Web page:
Night of the Devil Bride (1975)

nightofthedevilbride_2Night of the Devil Bride [攝青鬼] (1975)
AKA Night of the Devil’s Bride, Devil Bride

Starring Lo Lieh, Chen Ping, Ku Feng, Ai Ti, Lam Wai-Tiu, Lau Wai-Ling, Chan Shen, Terry Lau Wai-Yue, Yeung Chi-Hing, Helen Ko, Kong Yeung, Teresa Ha Ping, Shum Lo, Wong Ching-Ho

Directed by Chang Il-Ho

Expectations: Moderate, but hopeful. I love Hong Kong horror.

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It’s hard not to be intrigued by a film called Night of the Devil Bride, but I should know by now that a great title does not always equal a great film. In this particular case, it equals an OK movie with untapped potential. Night of the Devil Bride was directed by Korean filmmaker Chang Il-Ho, who also made a couple of mediocre kung fu movies at the Shaw Studio (The Deadly Knives and The Thunderbolt Fist), so maybe I should’ve known better from the start. The film was originally to have been a co-directed affair between Chang Il-Ho and Shin Sang-Ok (the director behind A Thousand Year Old Fox and the lost Shaw film The Bandits), and what remains bears the marks of this. Night of the Devil Bride is not the most cohesive movie, and anytime a movie is only 75 minutes long it’s logical to suspect problems, either budgetary or otherwise.

Night of the Devil Bride begins with moments of tenderness between Shui Lien (Chen Ping) and Kao (Lo Lieh), a married couple living in a modest home outside of town. Shui Lien is afflicted with a bad case of tuberculosis, regularly losing her hair and coughing up blood. The town doctor is treating her, but she’s having a hard time recovering. Since she’s homebound, the film follows Kao as he ventures around town trying to raise funds to support them. But it’s quickly apparent that Kao is not the tender husband he first appears to be, and that in fact he’s willing to do most anything — good or evil — to better his place in life.

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The Thunderbolt Fist (1972)

TheThunderboltFist_2The Thunderbolt Fist [霹靂拳] (1972)

Starring Shih Szu, Chuen Yuen, James Nam Gung-Fan, Wong Gam-Fung, Tung Lam, Fang Mian, Chen Feng-Chen, Gam Kei-Chu, Wong Ching-Ho, Chu Gam, Kam Kong, Gai Yuen, Shum Lo, Hsu Yu, Kong Lung, Chow Yu-Hing, Austin Wai Tin-Chi, Stephen Tung Wai

Directed by Chang Il-Ho

Expectations: Moderate, but I’m pumped because I haven’t seen a Shaw film in months.

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Up until the last 20 minutes or so, The Thunderbolt Fist is a fairly boring and average Shaw Brothers film. Since I’m a huge fan, I still had a good time watching it, but this definitely isn’t the film to jump into the Shaw Brothers on. I shake my head once again as to how Shaw films like this find their way to a US DVD release, while legitimate classics are still only available in Hong Kong. Anyway, The Thunderbolt Fist!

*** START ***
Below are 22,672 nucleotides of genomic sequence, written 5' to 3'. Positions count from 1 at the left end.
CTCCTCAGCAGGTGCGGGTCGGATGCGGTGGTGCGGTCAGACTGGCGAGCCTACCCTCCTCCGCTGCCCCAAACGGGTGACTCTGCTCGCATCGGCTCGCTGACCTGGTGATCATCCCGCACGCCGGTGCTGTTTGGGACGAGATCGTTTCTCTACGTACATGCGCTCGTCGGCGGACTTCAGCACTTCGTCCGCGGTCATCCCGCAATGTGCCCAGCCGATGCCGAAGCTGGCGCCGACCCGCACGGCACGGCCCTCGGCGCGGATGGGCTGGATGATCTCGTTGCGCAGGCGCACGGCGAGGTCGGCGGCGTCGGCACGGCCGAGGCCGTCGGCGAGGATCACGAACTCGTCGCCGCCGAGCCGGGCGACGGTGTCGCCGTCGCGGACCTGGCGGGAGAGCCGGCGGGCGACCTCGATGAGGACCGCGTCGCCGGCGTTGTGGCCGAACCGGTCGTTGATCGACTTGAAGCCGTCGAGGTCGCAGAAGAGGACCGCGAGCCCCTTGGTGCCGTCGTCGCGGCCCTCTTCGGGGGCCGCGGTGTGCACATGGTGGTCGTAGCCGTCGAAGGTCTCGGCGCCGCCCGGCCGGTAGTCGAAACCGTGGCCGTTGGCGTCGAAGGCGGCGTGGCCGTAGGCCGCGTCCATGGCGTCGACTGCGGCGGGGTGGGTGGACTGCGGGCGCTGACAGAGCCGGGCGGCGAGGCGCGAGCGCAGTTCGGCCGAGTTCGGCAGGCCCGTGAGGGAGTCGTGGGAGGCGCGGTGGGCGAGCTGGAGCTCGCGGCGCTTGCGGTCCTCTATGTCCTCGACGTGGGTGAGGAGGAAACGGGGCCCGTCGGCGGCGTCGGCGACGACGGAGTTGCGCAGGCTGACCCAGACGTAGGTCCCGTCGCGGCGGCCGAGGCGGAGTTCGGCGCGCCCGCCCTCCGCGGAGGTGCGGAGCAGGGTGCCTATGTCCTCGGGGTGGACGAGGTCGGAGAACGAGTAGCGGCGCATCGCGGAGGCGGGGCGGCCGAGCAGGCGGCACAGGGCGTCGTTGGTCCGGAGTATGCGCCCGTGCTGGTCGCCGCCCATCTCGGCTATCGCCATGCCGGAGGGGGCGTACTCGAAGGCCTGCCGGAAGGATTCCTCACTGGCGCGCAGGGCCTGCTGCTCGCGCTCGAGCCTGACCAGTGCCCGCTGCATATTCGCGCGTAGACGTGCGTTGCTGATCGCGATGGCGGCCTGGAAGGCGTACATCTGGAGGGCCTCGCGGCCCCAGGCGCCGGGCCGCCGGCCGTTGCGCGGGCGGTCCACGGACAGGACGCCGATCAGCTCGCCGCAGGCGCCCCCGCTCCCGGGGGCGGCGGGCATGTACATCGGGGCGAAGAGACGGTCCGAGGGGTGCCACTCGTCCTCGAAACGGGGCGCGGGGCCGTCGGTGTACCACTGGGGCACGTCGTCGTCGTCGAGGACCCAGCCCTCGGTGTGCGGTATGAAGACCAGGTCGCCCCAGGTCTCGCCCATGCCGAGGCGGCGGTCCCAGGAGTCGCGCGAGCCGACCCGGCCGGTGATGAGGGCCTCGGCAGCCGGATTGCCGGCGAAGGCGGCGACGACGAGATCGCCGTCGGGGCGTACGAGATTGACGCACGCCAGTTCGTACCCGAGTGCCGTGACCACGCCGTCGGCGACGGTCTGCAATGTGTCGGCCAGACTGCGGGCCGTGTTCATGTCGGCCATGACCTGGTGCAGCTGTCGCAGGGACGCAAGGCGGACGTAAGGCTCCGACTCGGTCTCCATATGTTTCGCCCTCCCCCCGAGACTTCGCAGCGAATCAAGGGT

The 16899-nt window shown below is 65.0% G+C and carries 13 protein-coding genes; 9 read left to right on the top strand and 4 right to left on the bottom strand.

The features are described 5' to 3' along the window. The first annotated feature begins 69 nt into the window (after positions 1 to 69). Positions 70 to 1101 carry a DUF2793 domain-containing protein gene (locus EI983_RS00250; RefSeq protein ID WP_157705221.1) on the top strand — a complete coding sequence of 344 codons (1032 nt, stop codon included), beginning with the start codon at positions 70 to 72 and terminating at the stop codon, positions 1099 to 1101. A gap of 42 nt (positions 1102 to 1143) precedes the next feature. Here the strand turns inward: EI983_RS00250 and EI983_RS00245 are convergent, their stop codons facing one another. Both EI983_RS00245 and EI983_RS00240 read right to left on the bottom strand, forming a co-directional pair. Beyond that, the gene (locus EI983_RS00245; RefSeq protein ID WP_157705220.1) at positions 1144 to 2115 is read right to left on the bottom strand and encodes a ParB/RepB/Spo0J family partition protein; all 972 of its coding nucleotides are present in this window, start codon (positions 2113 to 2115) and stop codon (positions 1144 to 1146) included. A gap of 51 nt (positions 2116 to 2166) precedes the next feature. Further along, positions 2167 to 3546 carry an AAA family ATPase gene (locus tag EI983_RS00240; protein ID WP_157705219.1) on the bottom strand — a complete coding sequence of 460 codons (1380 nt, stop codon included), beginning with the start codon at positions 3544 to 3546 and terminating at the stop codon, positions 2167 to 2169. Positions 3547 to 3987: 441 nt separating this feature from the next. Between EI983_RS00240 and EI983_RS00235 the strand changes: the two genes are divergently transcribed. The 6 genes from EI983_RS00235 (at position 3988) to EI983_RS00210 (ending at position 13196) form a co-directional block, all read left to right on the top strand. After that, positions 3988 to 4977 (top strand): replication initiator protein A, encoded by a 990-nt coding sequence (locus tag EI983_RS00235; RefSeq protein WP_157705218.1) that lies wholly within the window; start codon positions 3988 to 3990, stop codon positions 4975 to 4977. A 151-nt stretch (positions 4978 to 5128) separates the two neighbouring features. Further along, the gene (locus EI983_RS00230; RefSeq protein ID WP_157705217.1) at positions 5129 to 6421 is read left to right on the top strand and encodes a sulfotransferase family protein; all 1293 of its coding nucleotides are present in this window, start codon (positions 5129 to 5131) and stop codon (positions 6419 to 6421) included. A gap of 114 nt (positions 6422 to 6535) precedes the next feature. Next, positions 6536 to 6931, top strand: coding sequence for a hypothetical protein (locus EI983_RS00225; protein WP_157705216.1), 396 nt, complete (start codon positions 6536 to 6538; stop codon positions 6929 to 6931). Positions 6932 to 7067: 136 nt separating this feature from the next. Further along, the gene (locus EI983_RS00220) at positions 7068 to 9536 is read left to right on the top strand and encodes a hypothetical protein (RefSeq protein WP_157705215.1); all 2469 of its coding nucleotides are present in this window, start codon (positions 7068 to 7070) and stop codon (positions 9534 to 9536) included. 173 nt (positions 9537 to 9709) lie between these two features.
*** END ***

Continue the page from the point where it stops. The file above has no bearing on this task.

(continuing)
Since this isn’t an innovative film, The Thunderbolt Fist is a pretty basic Chinese vs. Japanese tale. It begins with the ridiculously evil Japanese riding into a quiet Chinese town. They assault the townspeople, take over their businesses and strong-arm their way into controlling the supply lines, forcing the Chinese to buy and sell their goods from them. When a lowly picker of ginseng pleads for mercy, the wicked Japanese swordsman chops off his hands in one quick swipe!

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The Deadly Knives (1972)

deadlyknives_2The Deadly Knives [落葉飛刀] (1972)
AKA Fists of Vengeance

Starring Ching Li, Ling Yun, Lily Li Li-Li, Cheng Miu, Chen Yan-Yan, Chan Shen, Dean Shek Tin, Lau Gong, Goo Man-Chung, Chen Feng-Chen, Tang Ti, Lee Ho, Lee Wan-Chung, Lee Sau-Kei

Directed by Chang Il-Ho

Expectations: Low, but hopeful.

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The Deadly Knives is about as standard as Shaw Brothers movies come. It has very little to set itself apart, and I doubt I will remember it in a few months. It’s still entertaining and enjoyable, but it’s just another heated revenge movie featuring the Chinese vs. the Japanese in the good ol’ Bruce Lee mold. Of course, there’s nothing wrong with that, but The Deadly Knives is kinda lazy in this way, and at times it almost feels like it knows it and doesn’t care.

The Chinese vs. Japanese struggle in this particular film surrounds a forest and the logging operation that resides there. It is owned by the Yan family, but this particular forest is strategically useful to the Japanese Army. A Japanese businessman named Mr. Ogawa (Cheng Miu) enlists the help of Mr. Guan (Tang Ti), a Chinese man who prefers money over Yan, his Chinese neighbor. Meanwhile, Yan Zi Fei (Ling Yun) and Guan Yue Hua (Ching Li) are returning home from college on the train. They are the offspring of the two Chinese families in the midst of this struggle, but are blissfully unaware as they talk about getting married. All they need is the approval of their families… so… clearly, this isn’t going to work out for them.

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